Assault-gun ban unlikely
Survey of state lawmakers shows many wary of limits on weapons
By Mary Beth Schneider, Michele McNeil Solida and John Strauss
August 22, 2004
Many Indiana lawmakers say they wouldn't ban assault weapons, despite last week's shooting rampage that left one Indianapolis policeman dead and four wounded.
But calls last week to more than half of the state's 150 legislators found much more interest in finding ways to keep guns out of the hands of people such as Kenneth C. Anderson, a schizophrenic who used an SKS military-style rifle to kill Patrolman Timothy "Jake" Laird during 16 terror-filled minutes early Wednesday morning.
One big question, many said, was whether a state government can do anything without trampling on the constitutional right to bear arms. It's a right that many of the lawmakers exercise themselves -- about six out of 10 of those contacted by The Indianapolis Star said they own guns.
"Banning guns would not solve the problem," said Rep. John Frenz, a Vincennes Democrat. "Would it have been better if (Anderson) had killed his mother with an ax and gone after the police with an ax?"
Favoring a ban was Sen. Lawrence M. Borst, R-Greenwood, who said he thinks it's past time to halt the sales on the kind of weapon Anderson wielded. "I'm all for it. I don't know why it wasn't done a long time ago," he said.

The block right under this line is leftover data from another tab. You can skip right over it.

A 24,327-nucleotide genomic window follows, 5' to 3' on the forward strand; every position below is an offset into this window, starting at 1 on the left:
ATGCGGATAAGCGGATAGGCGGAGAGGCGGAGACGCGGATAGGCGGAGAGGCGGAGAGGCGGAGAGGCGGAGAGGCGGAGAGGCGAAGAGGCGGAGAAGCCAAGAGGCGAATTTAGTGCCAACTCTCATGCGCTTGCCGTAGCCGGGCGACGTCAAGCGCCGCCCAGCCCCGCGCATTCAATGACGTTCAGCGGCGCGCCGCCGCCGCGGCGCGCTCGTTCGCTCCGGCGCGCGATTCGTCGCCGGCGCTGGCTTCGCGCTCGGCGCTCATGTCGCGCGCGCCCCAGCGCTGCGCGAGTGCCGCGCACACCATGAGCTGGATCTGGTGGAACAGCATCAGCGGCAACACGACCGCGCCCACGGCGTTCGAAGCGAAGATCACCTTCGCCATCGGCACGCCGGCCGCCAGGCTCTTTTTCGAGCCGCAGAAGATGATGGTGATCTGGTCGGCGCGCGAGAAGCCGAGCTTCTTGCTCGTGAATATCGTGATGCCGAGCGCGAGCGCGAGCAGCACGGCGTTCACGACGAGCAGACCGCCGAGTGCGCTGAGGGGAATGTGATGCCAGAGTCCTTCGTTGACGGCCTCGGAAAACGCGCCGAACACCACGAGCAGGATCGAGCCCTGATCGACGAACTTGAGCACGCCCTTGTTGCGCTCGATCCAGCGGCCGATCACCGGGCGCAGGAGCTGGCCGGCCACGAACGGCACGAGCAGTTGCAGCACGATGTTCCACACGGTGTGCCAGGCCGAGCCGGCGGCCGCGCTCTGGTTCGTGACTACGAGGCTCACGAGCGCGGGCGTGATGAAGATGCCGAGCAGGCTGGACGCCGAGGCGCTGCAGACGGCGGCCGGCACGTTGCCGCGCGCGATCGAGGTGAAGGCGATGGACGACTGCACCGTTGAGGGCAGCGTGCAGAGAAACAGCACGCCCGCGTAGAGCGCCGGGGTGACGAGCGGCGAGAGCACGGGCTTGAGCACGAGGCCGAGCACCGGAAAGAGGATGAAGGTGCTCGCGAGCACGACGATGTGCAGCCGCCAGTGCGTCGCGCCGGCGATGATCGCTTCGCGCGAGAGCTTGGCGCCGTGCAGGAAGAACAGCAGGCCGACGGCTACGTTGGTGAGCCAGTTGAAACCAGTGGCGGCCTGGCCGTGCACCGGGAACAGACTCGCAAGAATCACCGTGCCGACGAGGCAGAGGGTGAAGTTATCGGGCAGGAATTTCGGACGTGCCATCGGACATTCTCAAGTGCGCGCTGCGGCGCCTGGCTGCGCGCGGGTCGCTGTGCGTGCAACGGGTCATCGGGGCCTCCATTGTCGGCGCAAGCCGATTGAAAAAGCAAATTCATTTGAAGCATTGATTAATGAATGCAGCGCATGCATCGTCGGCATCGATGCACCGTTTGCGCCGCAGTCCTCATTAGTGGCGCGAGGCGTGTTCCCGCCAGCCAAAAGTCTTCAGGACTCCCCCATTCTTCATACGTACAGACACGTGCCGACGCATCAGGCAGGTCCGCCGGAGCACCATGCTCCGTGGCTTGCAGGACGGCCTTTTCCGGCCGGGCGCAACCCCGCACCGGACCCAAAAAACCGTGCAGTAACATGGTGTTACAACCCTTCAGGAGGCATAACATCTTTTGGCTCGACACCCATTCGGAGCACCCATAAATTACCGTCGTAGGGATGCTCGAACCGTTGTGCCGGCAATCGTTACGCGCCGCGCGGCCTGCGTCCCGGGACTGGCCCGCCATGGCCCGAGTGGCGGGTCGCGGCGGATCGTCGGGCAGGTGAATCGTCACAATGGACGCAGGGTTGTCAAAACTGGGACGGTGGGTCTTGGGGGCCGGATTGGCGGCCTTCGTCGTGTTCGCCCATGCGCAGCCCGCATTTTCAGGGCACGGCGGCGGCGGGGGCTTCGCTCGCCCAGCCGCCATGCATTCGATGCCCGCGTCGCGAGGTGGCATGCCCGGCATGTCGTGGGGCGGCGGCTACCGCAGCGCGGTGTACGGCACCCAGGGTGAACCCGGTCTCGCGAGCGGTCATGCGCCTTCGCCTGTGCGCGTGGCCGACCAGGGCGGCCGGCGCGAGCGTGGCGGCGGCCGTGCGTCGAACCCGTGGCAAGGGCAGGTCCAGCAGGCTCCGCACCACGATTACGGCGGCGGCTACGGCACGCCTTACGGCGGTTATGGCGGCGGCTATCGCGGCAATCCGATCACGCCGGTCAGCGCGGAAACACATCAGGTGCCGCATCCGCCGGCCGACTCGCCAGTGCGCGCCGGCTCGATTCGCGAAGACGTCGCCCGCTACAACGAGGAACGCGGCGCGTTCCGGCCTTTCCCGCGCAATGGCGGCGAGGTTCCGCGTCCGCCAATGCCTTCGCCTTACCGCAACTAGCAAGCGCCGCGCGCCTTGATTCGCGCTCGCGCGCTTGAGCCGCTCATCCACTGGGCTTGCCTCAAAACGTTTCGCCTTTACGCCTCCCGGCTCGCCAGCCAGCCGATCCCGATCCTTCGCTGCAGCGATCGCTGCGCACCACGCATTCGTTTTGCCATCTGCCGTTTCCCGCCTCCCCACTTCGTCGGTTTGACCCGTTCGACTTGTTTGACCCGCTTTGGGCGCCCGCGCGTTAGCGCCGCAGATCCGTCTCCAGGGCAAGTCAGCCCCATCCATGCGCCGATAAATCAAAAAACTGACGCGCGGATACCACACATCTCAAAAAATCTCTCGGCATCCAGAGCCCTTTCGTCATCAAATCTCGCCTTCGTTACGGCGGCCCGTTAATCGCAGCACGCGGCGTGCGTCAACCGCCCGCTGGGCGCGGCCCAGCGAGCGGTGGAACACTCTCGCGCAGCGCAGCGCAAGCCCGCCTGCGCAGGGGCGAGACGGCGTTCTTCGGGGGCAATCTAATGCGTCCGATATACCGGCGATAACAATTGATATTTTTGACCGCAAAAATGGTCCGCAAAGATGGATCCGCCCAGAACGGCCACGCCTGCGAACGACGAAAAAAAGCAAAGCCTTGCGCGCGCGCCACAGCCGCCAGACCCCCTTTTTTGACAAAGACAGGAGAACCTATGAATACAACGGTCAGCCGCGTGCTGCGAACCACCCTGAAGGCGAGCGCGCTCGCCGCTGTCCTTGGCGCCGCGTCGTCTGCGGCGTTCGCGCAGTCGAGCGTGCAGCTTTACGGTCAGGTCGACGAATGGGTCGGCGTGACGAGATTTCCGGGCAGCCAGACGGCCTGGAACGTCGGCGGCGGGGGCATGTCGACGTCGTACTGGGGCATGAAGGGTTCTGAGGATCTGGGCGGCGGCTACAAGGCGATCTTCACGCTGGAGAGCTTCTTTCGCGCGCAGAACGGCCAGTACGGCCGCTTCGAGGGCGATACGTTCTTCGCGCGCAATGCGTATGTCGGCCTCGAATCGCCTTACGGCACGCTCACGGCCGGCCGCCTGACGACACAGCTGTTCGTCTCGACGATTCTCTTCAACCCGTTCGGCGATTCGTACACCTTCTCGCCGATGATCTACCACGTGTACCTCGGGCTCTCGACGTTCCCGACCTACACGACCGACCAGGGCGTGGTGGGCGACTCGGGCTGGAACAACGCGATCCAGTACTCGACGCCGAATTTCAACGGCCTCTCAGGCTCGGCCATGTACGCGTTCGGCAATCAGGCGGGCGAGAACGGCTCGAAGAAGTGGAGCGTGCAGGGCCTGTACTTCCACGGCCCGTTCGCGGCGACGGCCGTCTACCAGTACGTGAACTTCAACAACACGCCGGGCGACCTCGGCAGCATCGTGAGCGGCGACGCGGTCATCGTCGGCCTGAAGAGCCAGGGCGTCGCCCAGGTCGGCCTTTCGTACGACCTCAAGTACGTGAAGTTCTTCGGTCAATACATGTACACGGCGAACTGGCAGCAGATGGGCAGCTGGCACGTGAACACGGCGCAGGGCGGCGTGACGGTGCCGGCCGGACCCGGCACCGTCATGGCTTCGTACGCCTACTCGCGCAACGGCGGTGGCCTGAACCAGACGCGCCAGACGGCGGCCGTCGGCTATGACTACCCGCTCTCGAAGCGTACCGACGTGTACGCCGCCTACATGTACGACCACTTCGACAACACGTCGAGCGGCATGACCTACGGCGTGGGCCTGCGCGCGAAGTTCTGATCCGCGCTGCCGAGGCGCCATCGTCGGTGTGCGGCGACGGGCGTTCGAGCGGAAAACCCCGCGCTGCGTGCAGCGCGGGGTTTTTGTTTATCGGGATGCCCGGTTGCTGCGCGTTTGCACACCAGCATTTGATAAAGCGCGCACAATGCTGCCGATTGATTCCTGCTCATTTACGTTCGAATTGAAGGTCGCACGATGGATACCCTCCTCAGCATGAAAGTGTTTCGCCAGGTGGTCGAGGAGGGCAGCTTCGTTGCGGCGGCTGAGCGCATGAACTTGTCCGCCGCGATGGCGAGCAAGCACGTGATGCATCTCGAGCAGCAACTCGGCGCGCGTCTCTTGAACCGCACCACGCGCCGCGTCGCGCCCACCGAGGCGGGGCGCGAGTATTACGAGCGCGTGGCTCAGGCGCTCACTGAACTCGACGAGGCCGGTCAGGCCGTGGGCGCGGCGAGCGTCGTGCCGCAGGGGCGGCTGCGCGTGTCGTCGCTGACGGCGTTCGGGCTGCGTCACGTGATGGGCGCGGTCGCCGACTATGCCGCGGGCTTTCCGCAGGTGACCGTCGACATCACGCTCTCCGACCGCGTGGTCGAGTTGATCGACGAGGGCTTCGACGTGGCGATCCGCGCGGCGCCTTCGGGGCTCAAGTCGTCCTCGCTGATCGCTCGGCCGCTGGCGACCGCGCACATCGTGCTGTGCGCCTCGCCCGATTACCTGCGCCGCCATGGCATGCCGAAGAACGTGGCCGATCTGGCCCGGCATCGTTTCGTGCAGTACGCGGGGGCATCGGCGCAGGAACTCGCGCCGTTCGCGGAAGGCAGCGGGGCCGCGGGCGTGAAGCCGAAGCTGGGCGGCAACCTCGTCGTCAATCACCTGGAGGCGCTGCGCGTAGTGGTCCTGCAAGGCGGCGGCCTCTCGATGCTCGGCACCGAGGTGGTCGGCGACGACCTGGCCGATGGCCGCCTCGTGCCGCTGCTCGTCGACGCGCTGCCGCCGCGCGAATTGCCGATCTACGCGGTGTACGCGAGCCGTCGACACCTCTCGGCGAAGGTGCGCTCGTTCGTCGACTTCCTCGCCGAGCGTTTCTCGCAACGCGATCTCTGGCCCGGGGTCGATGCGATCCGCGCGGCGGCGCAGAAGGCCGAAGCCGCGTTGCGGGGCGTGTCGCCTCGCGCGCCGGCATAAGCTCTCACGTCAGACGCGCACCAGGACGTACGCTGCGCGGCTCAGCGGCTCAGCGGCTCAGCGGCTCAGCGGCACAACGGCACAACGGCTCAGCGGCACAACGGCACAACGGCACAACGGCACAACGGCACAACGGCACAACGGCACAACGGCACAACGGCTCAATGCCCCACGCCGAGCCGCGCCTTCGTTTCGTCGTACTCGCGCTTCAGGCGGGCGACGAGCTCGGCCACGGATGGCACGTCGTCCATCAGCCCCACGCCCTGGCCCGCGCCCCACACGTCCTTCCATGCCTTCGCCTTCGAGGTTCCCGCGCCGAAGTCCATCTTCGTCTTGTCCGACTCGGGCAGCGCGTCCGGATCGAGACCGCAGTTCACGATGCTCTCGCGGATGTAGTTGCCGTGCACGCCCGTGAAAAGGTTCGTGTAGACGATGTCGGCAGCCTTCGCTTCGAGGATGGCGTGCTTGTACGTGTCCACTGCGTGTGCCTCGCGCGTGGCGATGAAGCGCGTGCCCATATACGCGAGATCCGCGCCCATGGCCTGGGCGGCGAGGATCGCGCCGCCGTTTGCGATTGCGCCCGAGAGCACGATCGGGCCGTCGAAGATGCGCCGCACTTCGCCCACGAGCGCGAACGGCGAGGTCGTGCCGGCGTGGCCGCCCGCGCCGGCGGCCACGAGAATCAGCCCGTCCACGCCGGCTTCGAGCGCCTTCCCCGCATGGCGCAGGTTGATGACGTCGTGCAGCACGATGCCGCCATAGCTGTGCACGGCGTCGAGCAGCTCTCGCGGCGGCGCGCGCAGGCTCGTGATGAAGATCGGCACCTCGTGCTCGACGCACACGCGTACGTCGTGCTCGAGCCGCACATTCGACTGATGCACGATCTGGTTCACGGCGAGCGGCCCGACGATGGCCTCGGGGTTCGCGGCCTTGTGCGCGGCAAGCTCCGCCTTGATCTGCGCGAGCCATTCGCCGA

Borst, though, won't get a chance to vote for a measure if it does come to the Senate floor. He was defeated in the May primary election.
Confiscate, not ban
The Star tried to reach all 150 of Indiana's lawmakers Thursday and Friday. Of the 84 who were contacted, nearly four out of 10 were adamantly opposed to a statewide ban on military-style assault weapons, and just more than a quarter favored a ban.
Lawmakers were far more willing to find a way to confiscate weapons from mentally ill or dangerous people. Nearly half favored giving police more discretion to do that.